Windows? Down! And we’re off…
Off to Cairo, the largest populated city in Africa and the Middle East. This large amount of people obviously requires an extended transport system. And as every system has its rules, so does traffic in Egypt. Quite different rules if compared to other countries. But let us mention a few to give you an impression of what’s it like to participate in daily traffic.
The setup of the roads
People drive on the right side of the road. There are lanes in most cases, but these are hardly used. The most right lane is used to stop, pick people up and to park your car.
The most left lane can direct you to U-turns (to switch driving directions) and also deals with cars incoming from the other U-turn. In between, every car finds it’s own way.
There are (almost) no traffic lights and crossroads are the place where you make up for not having to wait at the traffic light. Traffic floats from crossroad to crossroad, on straight roads average speed is 60-70 km/h, while near junctions and u-turns, this is about 10 km/h. Usually before a new junction there is a road bump; cat eyes surround the road bumps. So if you see or feel cat eye obstacles, SLOW DOWN for the road bump and look for the direction you’re heading for.
The driving attitude
To move from A to B, you have to do this yourself. So every spot that you can take, every car that you can pass, left or right, everything that will make your travel faster, do it!
There are several key signals to understand when driving in Egypt.
Honking the horn is a necessity as well as commonality. It still is used as warning signal meaning: “Watch out, here I come” or “Move it”. From Vespa to Transport Truck, every one will let you know when they are coming close to you.
Headlights are also very important. When the headlights are turned off, there is no problem. Crossing, passing or driving past each other,
Headlights on full beam mean “you wait, I go first”. This is used for crossing pedestrians, inserting cars and when passing. Especially when inserting or with crossing the roads. Do not think headlights are a signal to do cross.
Then, when your mother is calling to ask you for dinner, go ahead: Answer the phone. And yes, also the third time. Do not forget to put your ringtone on a high volume, so that you can hear your calls.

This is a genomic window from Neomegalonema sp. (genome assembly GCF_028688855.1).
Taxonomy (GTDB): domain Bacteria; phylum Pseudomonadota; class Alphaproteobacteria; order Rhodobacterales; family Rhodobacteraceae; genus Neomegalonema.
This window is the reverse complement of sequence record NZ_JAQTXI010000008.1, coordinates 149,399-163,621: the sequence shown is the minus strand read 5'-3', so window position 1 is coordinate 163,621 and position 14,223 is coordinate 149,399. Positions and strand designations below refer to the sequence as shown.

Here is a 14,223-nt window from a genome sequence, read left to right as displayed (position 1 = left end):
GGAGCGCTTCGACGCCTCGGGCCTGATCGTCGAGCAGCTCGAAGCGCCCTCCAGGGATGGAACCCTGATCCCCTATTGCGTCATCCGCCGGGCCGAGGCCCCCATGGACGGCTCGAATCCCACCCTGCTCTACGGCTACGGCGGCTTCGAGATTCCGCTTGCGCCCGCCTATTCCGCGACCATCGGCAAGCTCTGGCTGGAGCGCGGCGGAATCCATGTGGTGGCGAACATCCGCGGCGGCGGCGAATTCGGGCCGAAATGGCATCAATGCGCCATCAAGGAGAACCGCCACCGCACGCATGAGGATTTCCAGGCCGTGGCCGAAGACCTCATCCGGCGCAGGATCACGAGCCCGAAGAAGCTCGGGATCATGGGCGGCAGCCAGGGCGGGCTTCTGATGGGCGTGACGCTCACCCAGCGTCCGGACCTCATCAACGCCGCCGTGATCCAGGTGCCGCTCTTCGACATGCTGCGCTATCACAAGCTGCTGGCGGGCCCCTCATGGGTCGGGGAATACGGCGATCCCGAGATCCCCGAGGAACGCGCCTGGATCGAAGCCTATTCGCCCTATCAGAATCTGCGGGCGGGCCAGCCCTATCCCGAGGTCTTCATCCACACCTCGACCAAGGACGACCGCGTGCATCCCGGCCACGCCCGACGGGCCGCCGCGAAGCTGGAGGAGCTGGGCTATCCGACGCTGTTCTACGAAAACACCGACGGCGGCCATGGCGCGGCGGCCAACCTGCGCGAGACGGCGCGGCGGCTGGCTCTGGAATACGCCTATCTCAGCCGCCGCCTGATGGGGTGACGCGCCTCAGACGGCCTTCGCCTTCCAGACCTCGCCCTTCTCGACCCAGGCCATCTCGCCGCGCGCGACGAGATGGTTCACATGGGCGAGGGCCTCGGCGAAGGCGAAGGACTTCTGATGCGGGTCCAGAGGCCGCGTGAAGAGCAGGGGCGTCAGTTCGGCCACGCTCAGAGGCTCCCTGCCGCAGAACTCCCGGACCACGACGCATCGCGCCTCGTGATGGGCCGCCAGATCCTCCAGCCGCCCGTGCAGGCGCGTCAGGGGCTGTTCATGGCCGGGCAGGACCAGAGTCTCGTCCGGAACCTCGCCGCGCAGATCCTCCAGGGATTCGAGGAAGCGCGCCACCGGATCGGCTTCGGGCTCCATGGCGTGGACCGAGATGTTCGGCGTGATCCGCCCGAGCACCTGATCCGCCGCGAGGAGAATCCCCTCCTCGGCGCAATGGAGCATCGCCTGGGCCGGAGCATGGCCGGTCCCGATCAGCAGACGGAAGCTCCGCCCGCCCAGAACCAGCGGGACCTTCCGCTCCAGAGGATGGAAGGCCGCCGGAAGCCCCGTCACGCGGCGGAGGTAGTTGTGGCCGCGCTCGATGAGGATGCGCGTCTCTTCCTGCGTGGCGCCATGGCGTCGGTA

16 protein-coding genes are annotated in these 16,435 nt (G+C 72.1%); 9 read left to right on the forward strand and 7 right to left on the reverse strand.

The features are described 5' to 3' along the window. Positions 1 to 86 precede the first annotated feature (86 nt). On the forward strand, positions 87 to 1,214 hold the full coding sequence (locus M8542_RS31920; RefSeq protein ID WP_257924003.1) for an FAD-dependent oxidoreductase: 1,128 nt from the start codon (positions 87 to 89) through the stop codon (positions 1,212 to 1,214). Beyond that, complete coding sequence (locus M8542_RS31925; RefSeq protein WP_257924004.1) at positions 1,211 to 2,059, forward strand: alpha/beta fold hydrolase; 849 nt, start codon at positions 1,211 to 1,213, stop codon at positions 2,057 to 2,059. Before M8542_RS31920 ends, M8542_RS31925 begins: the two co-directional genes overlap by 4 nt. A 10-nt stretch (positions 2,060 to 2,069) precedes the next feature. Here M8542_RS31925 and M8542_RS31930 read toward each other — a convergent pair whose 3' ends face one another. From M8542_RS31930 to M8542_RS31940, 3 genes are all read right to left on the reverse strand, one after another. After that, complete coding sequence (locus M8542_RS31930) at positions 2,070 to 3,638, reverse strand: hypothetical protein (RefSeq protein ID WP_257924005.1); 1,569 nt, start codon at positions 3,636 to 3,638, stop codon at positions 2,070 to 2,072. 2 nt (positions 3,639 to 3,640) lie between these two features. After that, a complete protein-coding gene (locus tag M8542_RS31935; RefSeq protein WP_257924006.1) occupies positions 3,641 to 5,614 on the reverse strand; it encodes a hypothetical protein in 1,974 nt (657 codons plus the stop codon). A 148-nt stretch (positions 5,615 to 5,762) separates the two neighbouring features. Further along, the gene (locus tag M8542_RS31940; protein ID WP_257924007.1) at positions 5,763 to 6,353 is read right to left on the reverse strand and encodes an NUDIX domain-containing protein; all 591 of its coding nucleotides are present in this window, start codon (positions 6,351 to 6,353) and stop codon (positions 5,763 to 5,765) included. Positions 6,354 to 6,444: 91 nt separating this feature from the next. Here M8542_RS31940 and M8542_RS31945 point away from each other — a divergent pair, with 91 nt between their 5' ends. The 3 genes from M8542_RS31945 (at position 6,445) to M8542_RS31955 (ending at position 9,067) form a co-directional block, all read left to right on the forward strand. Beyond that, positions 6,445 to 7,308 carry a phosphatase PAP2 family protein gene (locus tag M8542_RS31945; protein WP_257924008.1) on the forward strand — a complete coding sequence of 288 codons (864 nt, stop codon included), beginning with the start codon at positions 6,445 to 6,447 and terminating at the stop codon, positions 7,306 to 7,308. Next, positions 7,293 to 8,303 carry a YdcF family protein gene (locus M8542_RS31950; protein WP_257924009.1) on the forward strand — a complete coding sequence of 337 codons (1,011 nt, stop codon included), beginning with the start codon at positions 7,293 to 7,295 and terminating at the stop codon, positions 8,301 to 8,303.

As last, most drivers wear a seatbelt, since it is obligatory by law. However you might also often see is that no one in the car is wearing a seatbelt, value according to the capabilities of your driver or the traffic if it is necessary to wear one.
It is Alive!
What do the following terms have in common: a donkey, horse, cat, dog, rock, rat, garbage, blown car and a street seller. What they have in common is that you can expect them at any time and any place in Cairo. On the road, yes.
Next to these participants there are microbuses slinging back and forth, dropping and picking up people from the (side of the) road. As well as vacant taxis honking to every one looking for a ride and people crossing the street at every point. So when driving, always expect something to pop up in front of you.
Play music as loud as possible
This seems very straightforward, and it is. Emphasize on your favourite Amr Diab song or one of the current Arabic hits. Roll your windows down and get as many people in your car as possible, do not forget to keep clapping on the rhytm. That is how you drive in Cairo.
Insider insight: during the call for prayer, please remember to mute your music. It is considered impolite to disturb the call for prayer. With Egyptians in your car it might give you a subtle image boost.
Mercedes vs. Microbus
Ranging from Microbus to brand new Mercedes, most cars do not get away from Cairo without actual evidence: scratches and dents. Your car represents your attitude of driving, the more damaged your ride is, the more tough you drive. This can give you an impression of what to think about the driver.
We will take an example of a new Mercedes and a Microbus.
The new Mercedes is fast, well streamlined, safe and very dynamic. The Microbus is ponderous, unreliable and unsafe; seasoned with crashes and scratches. The Mercedes is designed for comfort and durability, on top also relatively expensive. One Microbus ride will cost you 1.50 LE.
The look of the Microbus is one to watch out for: the scratches are like scars in the battlefield, the neon lights signalling the colours of danger of poison, the Arabic music playing reminds to a national anthem and the back trunk is open spreading fear to pass.
To ride every day to your work, the choice is yours.
Our verdict: Microbus wins.
So far our guide about the culture of driving in Cairo, make sure you check the mentioned points before visiting. Do you have any additions or experiences to share with us? Please leave a comment or connect with us through the available Social Media.